[PlayStation 4] The Gardens Between Review
The Gardens Between is a simple yet interesting puzzler that tackles the subject of childhood friendship in quite an interesting way. Check out our The Gardens Between review to find out more!
The story of The Gardens Between details itself as you progress through the game, but at first, it all starts with two friends in a treehouse. It’s a stormy night, and childhood friends Arina and Frendt are together. After a big thunderstrike, both wake up on a small island without any idea of how they got there, and thus begins their trip down memory lane.
The core gameplay mechanics are pretty simple. If you don’t move, nothing moves – time is frozen still. Moving forward (right) and backward (left) will not only move your two characters but also the many objects placed on the island. As you move in either direction those objects will forward or rewind in time in the exact same way every time, unless something is done throughout the level to change how objects behave.
Your goal on each island will be pretty simple: you have to get to the top of the island with Arina’s lantern filled with an energy ball to place it on a pedestal. Those energy balls will be taken from flowers that you find as you move in the level. The more you progress through the game’s levels, the more you’ll have to play around with some of the objects to be able to get to the end. For example, flowers with a black center will steal the energy you have in your lantern. Sometimes you’ll want to avoid that, and sometimes you’ll need them to take it. You’ll also be able to transfer your lantern to some small robots that hop around the level to be bale to move it past some obstacles or to have it make contact with a flower.
While Arina is the one in charge of the lantern, Frendt can interact with different bells in each of the levels. Some of them will make the flowers open or close, so this will be useful to avoid having the energy in your lantern stolen. Other times, it will actually give you the possibility to rewind or forward time on its own, but only for a specific object in the island’s layout. This will allow you to do things like moving those little robots around, bringing a bridge together by moving a dinosaur skeleton around, and other things that I’ll let you discover on your own.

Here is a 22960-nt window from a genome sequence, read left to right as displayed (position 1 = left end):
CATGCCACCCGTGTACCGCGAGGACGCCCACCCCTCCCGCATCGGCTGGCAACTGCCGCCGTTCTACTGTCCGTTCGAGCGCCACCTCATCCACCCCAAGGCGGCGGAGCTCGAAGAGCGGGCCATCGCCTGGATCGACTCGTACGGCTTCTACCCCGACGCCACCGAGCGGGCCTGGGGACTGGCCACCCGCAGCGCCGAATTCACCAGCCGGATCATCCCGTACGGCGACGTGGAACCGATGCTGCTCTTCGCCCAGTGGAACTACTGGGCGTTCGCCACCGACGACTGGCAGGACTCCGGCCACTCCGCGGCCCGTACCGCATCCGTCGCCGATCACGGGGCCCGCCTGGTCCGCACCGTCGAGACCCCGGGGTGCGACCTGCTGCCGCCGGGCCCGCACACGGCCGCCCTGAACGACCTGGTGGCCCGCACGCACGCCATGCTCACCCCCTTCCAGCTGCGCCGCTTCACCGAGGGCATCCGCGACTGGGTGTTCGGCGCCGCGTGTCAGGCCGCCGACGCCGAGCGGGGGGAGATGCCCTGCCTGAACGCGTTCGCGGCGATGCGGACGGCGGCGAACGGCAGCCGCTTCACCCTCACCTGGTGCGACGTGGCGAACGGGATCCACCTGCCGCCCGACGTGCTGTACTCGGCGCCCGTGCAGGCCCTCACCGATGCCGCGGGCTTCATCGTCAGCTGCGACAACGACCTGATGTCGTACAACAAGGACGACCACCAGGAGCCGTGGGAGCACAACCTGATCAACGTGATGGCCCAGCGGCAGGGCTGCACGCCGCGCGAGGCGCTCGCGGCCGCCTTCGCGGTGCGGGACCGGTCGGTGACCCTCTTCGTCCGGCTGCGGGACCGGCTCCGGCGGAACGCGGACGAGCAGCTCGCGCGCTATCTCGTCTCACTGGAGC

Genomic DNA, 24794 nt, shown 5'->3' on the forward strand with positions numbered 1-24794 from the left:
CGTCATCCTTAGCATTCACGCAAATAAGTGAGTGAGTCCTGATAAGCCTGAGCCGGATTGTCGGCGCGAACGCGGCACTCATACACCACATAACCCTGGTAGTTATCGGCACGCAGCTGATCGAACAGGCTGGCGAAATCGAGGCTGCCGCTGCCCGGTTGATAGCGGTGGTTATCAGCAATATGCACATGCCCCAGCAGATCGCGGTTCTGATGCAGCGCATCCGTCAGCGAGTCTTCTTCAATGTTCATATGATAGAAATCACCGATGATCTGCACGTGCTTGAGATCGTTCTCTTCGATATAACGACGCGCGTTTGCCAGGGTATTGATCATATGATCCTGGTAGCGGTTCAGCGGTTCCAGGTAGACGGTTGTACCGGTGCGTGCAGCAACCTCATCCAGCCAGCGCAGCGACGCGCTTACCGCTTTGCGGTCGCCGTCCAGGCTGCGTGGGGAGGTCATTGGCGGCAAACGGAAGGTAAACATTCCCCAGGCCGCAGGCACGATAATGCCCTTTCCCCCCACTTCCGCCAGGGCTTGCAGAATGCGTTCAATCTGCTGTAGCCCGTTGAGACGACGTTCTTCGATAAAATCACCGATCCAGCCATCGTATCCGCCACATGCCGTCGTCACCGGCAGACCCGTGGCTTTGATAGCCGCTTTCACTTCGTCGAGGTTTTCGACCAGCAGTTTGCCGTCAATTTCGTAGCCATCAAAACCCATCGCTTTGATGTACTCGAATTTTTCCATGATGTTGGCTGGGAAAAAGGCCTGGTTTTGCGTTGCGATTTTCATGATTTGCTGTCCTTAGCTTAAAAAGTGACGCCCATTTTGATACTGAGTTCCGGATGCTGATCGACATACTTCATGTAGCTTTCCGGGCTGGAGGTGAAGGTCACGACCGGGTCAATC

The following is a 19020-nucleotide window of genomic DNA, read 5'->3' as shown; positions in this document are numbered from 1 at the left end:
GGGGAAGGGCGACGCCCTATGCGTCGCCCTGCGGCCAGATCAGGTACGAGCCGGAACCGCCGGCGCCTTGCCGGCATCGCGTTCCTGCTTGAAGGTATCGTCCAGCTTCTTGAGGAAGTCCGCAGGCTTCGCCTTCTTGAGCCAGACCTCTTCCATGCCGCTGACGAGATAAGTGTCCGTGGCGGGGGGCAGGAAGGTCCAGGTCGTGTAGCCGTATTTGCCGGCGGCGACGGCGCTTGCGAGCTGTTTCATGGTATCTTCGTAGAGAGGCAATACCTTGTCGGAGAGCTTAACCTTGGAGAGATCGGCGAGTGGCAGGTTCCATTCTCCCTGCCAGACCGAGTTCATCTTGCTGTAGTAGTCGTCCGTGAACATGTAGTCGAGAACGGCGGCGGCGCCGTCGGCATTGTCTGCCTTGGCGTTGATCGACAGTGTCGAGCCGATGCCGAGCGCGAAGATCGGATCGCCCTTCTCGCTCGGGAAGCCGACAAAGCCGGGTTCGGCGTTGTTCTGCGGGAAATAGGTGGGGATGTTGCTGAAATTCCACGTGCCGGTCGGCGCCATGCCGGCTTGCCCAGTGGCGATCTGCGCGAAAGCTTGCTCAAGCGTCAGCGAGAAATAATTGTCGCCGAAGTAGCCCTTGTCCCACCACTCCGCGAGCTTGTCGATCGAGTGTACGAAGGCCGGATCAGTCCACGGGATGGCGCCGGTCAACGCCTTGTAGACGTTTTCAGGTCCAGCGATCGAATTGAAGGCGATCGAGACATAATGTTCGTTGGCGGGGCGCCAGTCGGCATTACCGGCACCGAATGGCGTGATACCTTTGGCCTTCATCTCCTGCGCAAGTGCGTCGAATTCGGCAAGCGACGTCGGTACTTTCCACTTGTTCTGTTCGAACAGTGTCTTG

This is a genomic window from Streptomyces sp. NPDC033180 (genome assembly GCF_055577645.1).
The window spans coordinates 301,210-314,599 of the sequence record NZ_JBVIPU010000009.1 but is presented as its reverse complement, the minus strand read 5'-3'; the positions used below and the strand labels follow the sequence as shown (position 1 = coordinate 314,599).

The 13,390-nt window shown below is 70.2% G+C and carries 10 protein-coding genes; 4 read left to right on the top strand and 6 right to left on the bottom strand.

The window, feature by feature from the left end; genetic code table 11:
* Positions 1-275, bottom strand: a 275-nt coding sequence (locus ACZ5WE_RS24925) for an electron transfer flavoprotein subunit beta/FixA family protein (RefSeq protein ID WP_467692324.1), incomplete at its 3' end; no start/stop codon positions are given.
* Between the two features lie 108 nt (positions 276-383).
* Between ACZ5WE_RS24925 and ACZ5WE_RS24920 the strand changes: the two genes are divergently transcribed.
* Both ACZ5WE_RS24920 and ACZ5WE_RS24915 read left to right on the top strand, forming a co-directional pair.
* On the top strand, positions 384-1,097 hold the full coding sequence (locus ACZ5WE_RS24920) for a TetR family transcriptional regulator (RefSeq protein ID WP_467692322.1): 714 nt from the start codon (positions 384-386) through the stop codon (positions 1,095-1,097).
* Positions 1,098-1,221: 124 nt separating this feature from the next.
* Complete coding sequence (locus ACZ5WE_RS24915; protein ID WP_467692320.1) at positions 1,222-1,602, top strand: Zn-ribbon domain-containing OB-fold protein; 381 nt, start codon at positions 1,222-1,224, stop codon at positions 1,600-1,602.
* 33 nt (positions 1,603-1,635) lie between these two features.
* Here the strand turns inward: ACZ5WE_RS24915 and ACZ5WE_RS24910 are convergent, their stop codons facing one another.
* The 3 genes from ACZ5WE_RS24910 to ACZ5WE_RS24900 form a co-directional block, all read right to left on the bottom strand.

Visually, the simplicity of just moving around the islands obviously has you focusing on all the details in the environment. The good news is that everything in this game just looks great. With so many disproportionate objects such as a giant VCR, a cooler or an old retro computer, the game has a colorful, playful and retro feel to it, all at the same time. Couple that with some meditative Zen-like music, and you’ve got yourself a nice trip down memory lane.
Since I grew up with most of the objects I saw on the islands while playing the game, I was instantly charmed by its look. At the end of each set level the energy ball will show one of the memories of the two friends. At the end of a chapter (consisting of 2 or 3 levels), you get to see a scene from their memories. Even though there was absolutely no dialogue throughout the game, I felt a strong message with those souvenirs about their friendship, so the storytelling, even if minimalist, was excellently implemented in the game.
As for the puzzles to complete the islands, they were generally simple, but sometimes a little creativity was required to figure out the right thing to do. I went through the whole game in less than 5 hours and never struggled in any of the puzzles. Speaking of time, to be honest, the game is a bit on the short side. I’ve already said it before, but I’ll say it again: I’d rather have a short puzzler game versus one that has a gazillion levels that mostly repeat themselves. The game is available for $19.99, which I do want you to know to help you decide if you want to dive into this fun adventure.
You’d think that maybe the trophies would require a lot of back and forth, replaying levels in different ways, but unfortunately (or fortunately for all you trophy hunters out there!), the “less than 5 hours” I mentioned I spent with the game also includes replaying a couple of levels for some missed trophies. There are a few trophies you get during your progress automatically, the majority of the rest are gathered in the memory scenes at the end of chapters, and a few are found by doing something specific in a stage or two. After that, you’ll hear that trophy sound one more time, earning you an easy Platinum!
The Voxel Agents have created a nice, simple and truly charming puzzler. Its price tag might be a bit heavy for the given play time, but you shouldn’t let that keep you from diving into this game since it’ll be totally worth playing as it’s a great relaxing puzzler.
This The Gardens Between review is based on a PlayStation 4 copy provided by The Voxel Agents.